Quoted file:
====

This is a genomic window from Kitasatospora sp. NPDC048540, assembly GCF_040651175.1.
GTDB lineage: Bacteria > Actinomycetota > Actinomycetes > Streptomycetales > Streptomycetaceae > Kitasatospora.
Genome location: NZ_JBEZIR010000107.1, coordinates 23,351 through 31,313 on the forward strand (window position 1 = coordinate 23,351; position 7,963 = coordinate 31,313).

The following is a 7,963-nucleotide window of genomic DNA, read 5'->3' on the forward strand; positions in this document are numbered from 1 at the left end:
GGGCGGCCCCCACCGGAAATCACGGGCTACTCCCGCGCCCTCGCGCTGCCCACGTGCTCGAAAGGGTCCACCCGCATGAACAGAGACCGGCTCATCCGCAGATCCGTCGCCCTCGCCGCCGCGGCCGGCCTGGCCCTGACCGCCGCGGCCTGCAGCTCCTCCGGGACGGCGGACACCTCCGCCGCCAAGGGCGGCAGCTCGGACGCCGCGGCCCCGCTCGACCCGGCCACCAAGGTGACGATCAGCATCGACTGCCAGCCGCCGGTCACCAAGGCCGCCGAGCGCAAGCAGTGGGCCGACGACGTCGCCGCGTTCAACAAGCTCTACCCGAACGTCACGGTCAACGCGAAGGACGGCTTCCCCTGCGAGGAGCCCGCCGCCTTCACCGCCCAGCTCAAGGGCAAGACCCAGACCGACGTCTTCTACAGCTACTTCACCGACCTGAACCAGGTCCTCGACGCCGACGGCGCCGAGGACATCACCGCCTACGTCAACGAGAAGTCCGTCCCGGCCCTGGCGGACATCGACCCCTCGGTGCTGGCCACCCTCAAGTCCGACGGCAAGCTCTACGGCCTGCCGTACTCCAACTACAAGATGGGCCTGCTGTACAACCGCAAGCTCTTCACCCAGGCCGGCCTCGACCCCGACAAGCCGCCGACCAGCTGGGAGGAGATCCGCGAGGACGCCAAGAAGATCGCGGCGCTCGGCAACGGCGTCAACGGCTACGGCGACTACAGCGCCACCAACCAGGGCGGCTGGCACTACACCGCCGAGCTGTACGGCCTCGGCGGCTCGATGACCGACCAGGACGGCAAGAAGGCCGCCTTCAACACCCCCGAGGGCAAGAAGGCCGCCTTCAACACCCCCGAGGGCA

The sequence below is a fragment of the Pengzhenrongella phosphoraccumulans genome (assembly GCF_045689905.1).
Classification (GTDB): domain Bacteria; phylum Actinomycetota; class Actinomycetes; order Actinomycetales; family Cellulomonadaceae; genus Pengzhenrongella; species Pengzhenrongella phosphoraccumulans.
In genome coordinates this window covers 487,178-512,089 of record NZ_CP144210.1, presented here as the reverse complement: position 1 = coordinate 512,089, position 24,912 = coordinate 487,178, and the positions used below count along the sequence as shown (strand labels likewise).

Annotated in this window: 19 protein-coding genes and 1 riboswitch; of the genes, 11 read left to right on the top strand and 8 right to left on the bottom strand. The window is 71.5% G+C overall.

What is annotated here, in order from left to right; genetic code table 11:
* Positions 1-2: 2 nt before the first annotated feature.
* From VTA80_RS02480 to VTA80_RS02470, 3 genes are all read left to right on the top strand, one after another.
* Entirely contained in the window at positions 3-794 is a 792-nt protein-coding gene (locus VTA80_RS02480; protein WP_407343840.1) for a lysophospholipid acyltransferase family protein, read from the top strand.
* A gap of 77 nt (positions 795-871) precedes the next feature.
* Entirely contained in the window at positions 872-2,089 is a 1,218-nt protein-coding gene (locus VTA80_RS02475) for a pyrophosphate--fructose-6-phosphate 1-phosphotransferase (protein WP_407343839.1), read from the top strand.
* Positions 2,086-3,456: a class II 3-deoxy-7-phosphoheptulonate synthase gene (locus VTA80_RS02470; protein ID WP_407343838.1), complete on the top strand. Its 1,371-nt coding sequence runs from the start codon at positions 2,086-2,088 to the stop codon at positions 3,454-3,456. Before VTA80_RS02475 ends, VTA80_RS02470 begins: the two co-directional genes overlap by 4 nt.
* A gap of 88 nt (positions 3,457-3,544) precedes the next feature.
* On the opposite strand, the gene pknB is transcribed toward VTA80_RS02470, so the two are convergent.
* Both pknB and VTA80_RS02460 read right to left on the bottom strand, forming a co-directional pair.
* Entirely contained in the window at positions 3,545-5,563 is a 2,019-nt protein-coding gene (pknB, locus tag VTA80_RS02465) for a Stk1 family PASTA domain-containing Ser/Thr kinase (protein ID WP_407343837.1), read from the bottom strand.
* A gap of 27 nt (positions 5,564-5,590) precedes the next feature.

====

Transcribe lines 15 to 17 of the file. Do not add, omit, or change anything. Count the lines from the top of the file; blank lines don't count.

* Entirely contained in the window at positions 872-2,089 is a 1,218-nt protein-coding gene (locus VTA80_RS02475) for a pyrophosphate--fructose-6-phosphate 1-phosphotransferase (protein WP_407343839.1), read from the top strand.
* Positions 2,086-3,456: a class II 3-deoxy-7-phosphoheptulonate synthase gene (locus VTA80_RS02470; protein ID WP_407343838.1), complete on the top strand. Its 1,371-nt coding sequence runs from the start codon at positions 2,086-2,088 to the stop codon at positions 3,454-3,456. Before VTA80_RS02475 ends, VTA80_RS02470 begins: the two co-directional genes overlap by 4 nt.
* A gap of 88 nt (positions 3,457-3,544) precedes the next feature.